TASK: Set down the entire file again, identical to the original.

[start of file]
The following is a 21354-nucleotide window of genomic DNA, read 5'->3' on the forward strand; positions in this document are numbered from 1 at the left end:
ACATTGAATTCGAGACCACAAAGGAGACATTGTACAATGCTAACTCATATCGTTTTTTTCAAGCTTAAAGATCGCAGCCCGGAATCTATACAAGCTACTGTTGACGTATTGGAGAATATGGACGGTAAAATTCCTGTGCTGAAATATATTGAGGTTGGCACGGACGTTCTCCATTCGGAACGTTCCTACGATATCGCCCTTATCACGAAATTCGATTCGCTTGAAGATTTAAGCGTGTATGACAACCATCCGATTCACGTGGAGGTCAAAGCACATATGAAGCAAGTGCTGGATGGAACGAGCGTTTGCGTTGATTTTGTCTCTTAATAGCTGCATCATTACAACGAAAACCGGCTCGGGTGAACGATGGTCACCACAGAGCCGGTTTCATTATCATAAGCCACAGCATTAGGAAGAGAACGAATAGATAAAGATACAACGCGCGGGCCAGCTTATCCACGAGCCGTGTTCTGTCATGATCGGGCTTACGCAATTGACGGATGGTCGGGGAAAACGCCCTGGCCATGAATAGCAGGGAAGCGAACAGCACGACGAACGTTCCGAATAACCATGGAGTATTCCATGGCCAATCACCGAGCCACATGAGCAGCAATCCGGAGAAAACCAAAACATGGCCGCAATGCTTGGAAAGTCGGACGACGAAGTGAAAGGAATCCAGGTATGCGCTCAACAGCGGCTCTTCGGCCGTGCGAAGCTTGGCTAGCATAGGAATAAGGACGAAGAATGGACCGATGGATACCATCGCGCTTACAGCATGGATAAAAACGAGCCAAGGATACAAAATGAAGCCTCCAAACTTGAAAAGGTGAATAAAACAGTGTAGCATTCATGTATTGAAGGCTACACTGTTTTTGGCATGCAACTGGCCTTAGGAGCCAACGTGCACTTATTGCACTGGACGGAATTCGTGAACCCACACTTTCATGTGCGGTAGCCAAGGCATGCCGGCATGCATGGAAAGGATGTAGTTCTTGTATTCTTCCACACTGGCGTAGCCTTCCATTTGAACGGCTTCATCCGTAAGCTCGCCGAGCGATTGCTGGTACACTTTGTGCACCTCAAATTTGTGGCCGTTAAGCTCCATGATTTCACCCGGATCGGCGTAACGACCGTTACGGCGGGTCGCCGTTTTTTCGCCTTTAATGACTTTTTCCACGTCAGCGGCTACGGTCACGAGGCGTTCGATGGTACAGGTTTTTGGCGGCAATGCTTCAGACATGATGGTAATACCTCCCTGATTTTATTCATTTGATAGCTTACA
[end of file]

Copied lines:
The following is a 21354-nucleotide window of genomic DNA, read 5'->3' on the forward strand; positions in this document are numbered from 1 at the left end:
ACATTGAATTCGAGACCACAAAGGAGACATTGTACAATGCTAACTCATATCGTTTTTTTCAAGCTTAAAGATCGCAGCCCGGAATCTATACAAGCTACTGTTGACGTATTGGAGAATATGGACGGTAAAATTCCTGTGCTGAAATATATTGAGGTTGGCACGGACGTTCTCCATTCGGAACGTTCCTACGATATCGCCCTTATCACGAAATTCGATTCGCTTGAAGATTTAAGCGTGTATGACAACCATCCGATTCACGTGGAGGTCAAAGCACATATGAAGCAAGTGCTGGATGGAACGAGCGTTTGCGTTGATTTTGTCTCTTAATAGCTGCATCATTACAACGAAAACCGGCTCGGGTGAACGATGGTCACCACAGAGCCGGTTTCATTATCATAAGCCACAGCATTAGGAAGAGAACGAATAGATAAAGATACAACGCGCGGGCCAGCTTATCCACGAGCCGTGTTCTGTCATGATCGGGCTTACGCAATTGACGGATGGTCGGGGAAAACGCCCTGGCCATGAATAGCAGGGAAGCGAACAGCACGACGAACGTTCCGAATAACCATGGAGTATTCCATGGCCAATCACCGAGCCACATGAGCAGCAATCCGGAGAAAACCAAAACATGGCCGCAATGCTTGGAAAGTCGGACGACGAAGTGAAAGGAATCCAGGTATGCGCTCAACAGCGGCTCTTCGGCCGTGCGAAGCTTGGCTAGCATAGGAATAAGGACGAAGAATGGACCGATGGATACCATCGCGCTTACAGCATGGATAAAAACGAGCCAAGGATACAAAATGAAGCCTCCAAACTTGAAAAGGTGAATAAAACAGTGTAGCATTCATGTATTGAAGGCTACACTGTTTTTGGCATGCAACTGGCCTTAGGAGCCAACGTGCACTTATTGCACTGGACGGAATTCGTGAACCCACACTTTCATGTGCGGTAGCCAAGGCATGCCGGCATGCATGGAAAGGATGTAGTTCTTGTATTCTTCCACACTGGCGTAGCCTTCCATTTGAACGGCTTCATCCGTAAGCTCGCCGAGCGATTGCTGGTACACTTTGTGCACCTCAAATTTGTGGCCGTTAAGCTCCATGATTTCACCCGGATCGGCGTAACGACCGTTACGGCGGGTCGCCGTTTTTTCGCCTTTAATGACTTTTTCCACGTCAGCGGCTACGGTCACGAGGCGTTCGATGGTACAGGTTTTTGGCGGCAATGCTTCAGACATGATGGTAATACCTCCCTGATTTTATTCATTTGATAGCTTACA